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Amid Scandals, Deutsche Bank Tries a 'Do-Over'
Police cars staked out the building, a helicopter swooped noisily overhead, and hundreds of police and prosecutors stormed into Germany's venerable Deutsche Bank AG. The unprecedented assault on its corporate offices in Frankfurt, described in news accounts last December, was the ultimate in humiliation for the bank, which for the past several years has lurched from one scandal to the next. Quite simply, the raid meant that one of the largest financial institutions in the world was being treated like a common criminal.
Recent allegations against Deutsche are myriad; the raid stemmed from an alleged tax fraud aggravated by accusations of obstruction of justice. Other allegations include manipulating the interbank loan rates known as LIBOR, misleading investors in subprime mortgage deals, hiding losses from the public and regulators, and more.
Certainly Deutsche Bank is not alone. Many other prestigious banks face scrutiny in the LIBOR and subprime scandals. But combined with other legal crises, the investigations have cost Deutsche Bank dearly while big U.S. banks have for the most part escaped criminal probes.
It has already lost millions in legal fees and penalties. Indeed, in the fourth quarter of 2012the most recent financial report available at this writingthe bank announced a surprising $3 billion loss. Much of it was due to writing off losses. But more than $1 billion of it went to cover legal costs needed to ward off angry investor suits and government investigators at home and abroad.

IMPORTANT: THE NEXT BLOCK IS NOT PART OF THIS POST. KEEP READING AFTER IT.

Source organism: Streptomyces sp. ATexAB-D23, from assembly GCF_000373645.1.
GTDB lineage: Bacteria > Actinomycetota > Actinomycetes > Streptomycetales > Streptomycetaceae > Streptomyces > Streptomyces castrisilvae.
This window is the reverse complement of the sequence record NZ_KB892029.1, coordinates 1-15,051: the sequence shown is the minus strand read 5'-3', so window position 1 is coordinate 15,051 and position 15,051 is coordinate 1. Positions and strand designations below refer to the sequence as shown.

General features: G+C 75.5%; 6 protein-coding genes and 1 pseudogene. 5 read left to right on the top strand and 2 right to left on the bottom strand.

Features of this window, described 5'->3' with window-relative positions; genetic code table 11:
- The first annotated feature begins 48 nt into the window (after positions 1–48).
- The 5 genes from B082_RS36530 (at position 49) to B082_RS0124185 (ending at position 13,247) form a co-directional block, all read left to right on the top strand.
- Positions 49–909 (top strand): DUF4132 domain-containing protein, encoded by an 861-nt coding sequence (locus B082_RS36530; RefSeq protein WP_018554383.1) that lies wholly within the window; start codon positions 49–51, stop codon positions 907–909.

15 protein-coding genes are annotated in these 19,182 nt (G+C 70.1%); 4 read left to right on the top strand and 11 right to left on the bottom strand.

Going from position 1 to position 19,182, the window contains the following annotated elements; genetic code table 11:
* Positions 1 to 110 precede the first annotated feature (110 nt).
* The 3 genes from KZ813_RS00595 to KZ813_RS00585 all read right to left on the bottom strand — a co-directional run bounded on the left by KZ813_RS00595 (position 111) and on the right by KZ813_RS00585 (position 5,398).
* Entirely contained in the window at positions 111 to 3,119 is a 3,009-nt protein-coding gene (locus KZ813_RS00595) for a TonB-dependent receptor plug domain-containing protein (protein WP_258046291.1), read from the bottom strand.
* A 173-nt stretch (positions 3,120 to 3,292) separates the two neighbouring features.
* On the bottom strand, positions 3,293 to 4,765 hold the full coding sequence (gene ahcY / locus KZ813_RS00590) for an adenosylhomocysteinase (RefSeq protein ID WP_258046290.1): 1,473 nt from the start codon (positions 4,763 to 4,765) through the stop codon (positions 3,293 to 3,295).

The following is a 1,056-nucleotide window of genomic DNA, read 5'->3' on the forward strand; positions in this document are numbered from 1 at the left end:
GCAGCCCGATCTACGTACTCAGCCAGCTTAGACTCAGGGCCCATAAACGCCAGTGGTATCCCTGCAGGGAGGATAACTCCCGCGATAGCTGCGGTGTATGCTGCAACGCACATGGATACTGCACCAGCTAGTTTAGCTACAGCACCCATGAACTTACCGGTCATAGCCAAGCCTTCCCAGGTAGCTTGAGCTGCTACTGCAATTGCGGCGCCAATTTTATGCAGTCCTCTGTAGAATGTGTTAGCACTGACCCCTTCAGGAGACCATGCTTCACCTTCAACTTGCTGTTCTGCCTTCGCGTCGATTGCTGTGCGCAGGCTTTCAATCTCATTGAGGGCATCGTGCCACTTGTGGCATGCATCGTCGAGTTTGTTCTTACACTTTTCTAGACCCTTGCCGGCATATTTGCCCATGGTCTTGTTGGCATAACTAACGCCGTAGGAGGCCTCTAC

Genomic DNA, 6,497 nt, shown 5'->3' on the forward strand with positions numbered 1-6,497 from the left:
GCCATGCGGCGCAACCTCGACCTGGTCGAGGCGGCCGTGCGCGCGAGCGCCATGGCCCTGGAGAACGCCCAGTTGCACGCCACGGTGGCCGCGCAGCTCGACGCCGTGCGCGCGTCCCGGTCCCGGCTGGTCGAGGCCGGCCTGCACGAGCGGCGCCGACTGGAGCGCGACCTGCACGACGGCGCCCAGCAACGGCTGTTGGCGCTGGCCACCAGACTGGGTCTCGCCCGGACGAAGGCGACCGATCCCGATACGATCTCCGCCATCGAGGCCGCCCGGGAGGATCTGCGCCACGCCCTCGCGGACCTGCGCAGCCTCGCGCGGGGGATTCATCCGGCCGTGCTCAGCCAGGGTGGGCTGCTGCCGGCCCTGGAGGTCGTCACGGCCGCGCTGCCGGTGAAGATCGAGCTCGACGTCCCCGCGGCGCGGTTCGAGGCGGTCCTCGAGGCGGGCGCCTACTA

And the suits keep coming. In March the U.S. mortgage finance company Freddie Mac filed suit against several banks, including Deutsche. The claim says the banks' collusion on the LIBOR rates cost Freddie and its sibling, Fannie Mae, an estimated $3 billion in damages.
Add to the expense of such suits the loss of executive time. Deutsche Bank's management, and its in-house legal department, have spent countless weeks and months dealing with prosecutors and the plaintiffs bar. Last, but not least, the bank has suffered a severe hit to its reputation and credibility. At least one German politician has suggested splitting up the institution, which claims it has more than 100,000 employees in 70-plus countries.
The cascade of problems spurred the German newsweekly Der Spiegel to write last December after the raid: "A Reputation in Ruin: Deutsche Bank Slides into a Swamp of Scandal." The article went on to say the bank "is facing myriad investigations, legal troubles, scandals, and accusations of malfeasance. Its current leadership has pledged a new beginning, but several executives are tainted as well." The story specifically named the bank's cochief executives and its chief financial officer. Though we made repeated attempts to contact the bank, no one from Deutsche Bank would comment for this story.